On the Wow! scale, UCLA's hiring Jim Mora Jr. as its new football coach a few days ago ranks way down, somewhere between No Way and Who?
This venerable program deserves better than a NFL has-been who can't even find a job in pro football. After he was kicked out of Seattle early last year so the Seahawks could hire Pete Carroll, he interviewed for defensive coordinator positions in Denver and Philadelphia that he didn't get. He's been working as a TV broadcaster while keeping his eyes open for coaching jobs.
Let's face it. If he was that good at coaching wouldn't he, at the young age of 50, have a prime job or at least be in demand? UCLA athletic director Dan Guerrero offered Mora the position because the guys he really wanted turned him down. Under the gun, Guerrero, who really bungled the coaching search, had to hire some one right away. Mora was the fall-back choice. But he didn't let his ego get in the way. When someone is offering a five-year-contract worth $12 million, you swallow your pride and leap at it.
Mora is well schooled in the pro game, but the difference between coaching pro and college is night and day. In the NFL you get to work with skilled, grown men all day, while in college you deal with youngsters who are students part time and athletes for only a few hours a day. Mora may be familiar with pro athletes, but you can't treat college kids like pros.
So Mora starts out with a major handicap. Not only does he have limited college experience--a year as a grad assistant in Washington back in 1984--but, because of his career pro focus, he's doesn't know the college game or the intracacies of its most crucial aspect, recruiting.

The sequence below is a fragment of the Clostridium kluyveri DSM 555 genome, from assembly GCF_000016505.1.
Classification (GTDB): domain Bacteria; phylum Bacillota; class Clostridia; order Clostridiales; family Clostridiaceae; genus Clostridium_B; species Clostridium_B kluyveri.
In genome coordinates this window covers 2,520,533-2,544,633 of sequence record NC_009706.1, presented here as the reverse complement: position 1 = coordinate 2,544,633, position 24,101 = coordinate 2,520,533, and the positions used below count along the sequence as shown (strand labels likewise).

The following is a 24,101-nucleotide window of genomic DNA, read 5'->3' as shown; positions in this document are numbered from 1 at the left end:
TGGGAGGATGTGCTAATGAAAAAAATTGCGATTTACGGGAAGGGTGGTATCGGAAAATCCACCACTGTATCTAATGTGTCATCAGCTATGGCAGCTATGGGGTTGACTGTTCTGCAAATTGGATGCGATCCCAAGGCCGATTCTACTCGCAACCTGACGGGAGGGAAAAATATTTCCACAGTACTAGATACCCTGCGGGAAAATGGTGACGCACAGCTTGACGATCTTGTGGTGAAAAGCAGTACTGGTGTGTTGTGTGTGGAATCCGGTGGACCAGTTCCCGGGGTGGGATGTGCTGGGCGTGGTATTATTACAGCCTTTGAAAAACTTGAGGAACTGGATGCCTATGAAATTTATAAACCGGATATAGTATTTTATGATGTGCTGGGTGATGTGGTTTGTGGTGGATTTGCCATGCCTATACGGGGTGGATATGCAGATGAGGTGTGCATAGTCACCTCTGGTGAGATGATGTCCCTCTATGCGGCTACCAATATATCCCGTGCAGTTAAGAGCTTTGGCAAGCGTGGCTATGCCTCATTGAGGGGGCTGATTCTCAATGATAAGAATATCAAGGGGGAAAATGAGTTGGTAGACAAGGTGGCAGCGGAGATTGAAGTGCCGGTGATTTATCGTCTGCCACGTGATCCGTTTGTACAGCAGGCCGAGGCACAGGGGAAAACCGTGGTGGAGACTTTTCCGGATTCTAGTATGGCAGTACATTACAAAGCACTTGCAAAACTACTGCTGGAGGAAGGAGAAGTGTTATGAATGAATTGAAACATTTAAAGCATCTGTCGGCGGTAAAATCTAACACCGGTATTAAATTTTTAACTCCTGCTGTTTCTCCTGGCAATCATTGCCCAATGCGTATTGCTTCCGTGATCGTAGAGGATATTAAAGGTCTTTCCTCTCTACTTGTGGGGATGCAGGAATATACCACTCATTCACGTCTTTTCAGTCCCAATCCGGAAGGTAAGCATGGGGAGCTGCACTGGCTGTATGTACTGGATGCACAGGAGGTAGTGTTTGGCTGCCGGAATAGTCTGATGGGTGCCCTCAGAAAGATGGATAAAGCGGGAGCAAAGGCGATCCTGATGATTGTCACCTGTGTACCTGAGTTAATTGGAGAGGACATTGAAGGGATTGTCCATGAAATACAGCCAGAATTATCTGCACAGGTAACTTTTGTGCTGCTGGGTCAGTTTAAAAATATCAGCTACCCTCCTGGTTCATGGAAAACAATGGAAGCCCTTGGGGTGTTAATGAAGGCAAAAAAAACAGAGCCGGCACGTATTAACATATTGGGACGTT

On the recruiting trail, Mora does have one advantage that's bound to help him lure hot prospects. Kids with an eye on the NFL might think it's a smart move to team up with a coach who spent his career in the pros. You can be sure that Mora is hoping some four-or-five-star QB prospect--the potential backbone of a team--will think that way.
Naturally, everybody is making comparisions with USC hiring Pete Carroll back in 2000, when he was an out-of-work ex-NFL coach. But Carroll lucked into a position at a premier football school. Mora, however, is taking over at a college where basketball has higher priority, the football facilities aren't first rate and the administration isn't fully committed to the kind of funding that would keep a program consistently in the Top 25. Carroll was set up in a prime position to succeed, while Mora starts out in a hole, surrounded by so many obstacles.
For Mora, it's scrambling time. While engaging in some heavy-duty recruiting, he has to familiarize himself with a new position and learn the complexities of a new sport. Can he do it? Known to be an affable hard worker and a capable leader, he certainly can, particularly if he surrounds himself with a savvy staff. But it's not going to be easy.